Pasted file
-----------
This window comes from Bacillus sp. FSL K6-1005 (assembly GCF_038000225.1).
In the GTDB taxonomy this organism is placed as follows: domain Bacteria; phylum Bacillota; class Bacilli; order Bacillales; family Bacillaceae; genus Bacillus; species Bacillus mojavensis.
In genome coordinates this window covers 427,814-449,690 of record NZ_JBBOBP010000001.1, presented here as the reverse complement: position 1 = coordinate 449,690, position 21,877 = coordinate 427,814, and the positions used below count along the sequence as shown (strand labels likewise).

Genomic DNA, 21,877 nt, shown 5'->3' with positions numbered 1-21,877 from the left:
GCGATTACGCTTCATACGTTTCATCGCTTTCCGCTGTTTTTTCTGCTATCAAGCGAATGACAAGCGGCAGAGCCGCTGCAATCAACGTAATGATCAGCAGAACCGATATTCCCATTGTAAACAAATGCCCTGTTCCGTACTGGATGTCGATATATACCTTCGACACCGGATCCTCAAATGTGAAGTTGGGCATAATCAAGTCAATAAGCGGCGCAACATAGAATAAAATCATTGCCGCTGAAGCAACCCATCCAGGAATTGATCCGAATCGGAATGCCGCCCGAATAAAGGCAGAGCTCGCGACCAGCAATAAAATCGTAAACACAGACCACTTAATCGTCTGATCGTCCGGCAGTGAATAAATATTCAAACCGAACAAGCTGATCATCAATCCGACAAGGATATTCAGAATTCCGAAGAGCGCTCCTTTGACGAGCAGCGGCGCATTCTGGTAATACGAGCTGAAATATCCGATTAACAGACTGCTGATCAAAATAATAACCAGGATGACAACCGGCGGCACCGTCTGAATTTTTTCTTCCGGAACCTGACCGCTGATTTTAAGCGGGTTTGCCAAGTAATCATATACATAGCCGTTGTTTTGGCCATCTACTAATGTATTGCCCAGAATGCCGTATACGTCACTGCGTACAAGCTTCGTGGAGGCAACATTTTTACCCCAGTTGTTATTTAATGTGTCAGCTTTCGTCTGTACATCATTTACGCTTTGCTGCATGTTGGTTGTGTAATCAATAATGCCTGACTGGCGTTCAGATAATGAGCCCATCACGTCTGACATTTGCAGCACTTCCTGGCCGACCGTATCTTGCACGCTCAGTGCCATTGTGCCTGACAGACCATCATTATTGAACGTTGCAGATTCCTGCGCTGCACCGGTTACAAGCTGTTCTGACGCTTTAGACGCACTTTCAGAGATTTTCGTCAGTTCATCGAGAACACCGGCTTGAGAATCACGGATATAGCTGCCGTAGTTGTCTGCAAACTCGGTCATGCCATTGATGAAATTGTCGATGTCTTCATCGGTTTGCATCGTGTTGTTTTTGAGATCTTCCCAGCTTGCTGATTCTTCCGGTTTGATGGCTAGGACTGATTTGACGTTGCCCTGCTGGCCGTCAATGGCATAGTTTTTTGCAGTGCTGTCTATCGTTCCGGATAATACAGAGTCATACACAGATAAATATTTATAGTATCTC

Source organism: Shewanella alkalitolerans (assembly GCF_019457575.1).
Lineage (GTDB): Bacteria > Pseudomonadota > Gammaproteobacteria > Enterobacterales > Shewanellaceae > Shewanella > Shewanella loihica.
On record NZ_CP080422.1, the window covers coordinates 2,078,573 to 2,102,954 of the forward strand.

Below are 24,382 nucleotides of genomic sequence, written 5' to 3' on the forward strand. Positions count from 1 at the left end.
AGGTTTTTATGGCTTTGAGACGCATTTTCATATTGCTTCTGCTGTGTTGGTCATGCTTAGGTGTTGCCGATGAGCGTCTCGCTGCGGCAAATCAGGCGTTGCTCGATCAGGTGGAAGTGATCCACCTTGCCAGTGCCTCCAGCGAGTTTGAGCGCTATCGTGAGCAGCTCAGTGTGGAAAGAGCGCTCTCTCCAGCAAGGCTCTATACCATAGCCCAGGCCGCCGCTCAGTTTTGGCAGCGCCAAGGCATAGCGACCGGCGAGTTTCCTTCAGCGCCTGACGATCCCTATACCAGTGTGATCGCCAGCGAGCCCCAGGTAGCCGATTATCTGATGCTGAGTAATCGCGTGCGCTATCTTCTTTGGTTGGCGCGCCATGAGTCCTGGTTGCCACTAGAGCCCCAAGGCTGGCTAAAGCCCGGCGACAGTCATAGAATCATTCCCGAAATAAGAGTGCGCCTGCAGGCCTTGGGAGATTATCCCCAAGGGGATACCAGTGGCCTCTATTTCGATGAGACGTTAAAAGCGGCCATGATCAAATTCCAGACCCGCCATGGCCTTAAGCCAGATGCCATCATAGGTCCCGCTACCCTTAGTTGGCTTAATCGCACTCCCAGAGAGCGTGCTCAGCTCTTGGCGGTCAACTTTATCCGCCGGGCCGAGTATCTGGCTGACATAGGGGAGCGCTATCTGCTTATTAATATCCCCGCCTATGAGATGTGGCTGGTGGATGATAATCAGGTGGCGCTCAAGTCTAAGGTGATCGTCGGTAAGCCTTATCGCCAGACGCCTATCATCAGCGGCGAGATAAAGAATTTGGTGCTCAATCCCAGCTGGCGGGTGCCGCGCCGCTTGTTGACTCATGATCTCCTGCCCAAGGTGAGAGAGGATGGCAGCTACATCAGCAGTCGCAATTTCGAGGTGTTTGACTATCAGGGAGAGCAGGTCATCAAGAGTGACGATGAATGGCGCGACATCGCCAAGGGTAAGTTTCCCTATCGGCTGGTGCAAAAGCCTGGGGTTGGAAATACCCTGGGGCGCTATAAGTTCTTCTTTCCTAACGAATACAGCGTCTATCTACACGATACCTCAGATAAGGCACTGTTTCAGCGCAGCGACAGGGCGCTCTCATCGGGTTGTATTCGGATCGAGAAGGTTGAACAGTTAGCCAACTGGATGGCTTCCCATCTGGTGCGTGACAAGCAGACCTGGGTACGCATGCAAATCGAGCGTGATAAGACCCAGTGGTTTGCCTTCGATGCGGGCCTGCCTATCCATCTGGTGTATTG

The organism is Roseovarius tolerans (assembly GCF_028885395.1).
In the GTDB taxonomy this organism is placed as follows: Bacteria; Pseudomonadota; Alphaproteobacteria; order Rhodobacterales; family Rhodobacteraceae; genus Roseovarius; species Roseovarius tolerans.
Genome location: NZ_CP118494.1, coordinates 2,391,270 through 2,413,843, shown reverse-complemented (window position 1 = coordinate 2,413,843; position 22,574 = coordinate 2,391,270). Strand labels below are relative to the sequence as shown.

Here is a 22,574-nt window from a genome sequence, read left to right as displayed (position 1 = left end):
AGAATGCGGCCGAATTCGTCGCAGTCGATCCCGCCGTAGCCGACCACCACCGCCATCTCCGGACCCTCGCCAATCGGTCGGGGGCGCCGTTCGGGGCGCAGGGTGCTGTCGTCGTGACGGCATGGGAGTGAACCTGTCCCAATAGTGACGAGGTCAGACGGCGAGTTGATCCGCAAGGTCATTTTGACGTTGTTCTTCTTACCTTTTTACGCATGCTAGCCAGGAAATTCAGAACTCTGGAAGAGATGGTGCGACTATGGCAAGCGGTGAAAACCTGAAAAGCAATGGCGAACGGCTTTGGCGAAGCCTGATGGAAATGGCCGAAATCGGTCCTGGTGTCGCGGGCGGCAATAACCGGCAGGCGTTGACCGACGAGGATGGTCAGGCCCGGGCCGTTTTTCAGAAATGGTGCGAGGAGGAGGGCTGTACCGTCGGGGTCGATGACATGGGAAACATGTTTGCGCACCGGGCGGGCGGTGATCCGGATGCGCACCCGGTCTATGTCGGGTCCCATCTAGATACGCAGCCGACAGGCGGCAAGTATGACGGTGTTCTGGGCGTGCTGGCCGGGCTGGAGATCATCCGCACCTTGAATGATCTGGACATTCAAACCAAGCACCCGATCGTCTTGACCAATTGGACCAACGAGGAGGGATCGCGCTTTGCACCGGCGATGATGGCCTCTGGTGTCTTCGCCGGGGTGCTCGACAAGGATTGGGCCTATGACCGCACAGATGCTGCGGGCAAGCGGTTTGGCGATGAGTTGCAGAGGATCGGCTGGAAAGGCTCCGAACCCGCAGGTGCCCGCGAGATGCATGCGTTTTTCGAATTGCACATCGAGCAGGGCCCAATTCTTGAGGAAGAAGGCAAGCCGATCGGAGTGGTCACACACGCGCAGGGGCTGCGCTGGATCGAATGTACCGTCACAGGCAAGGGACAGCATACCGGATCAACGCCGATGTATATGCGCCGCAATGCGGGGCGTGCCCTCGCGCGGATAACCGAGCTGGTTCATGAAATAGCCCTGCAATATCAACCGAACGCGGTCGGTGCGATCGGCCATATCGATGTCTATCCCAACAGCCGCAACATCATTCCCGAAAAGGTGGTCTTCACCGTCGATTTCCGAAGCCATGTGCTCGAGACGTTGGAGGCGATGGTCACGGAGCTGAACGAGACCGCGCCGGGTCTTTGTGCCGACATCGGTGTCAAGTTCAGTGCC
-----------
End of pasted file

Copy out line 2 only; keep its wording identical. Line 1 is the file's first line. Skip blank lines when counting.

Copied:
In the GTDB taxonomy this organism is placed as follows: domain Bacteria; phylum Bacillota; class Bacilli; order Bacillales; family Bacillaceae; genus Bacillus; species Bacillus mojavensis.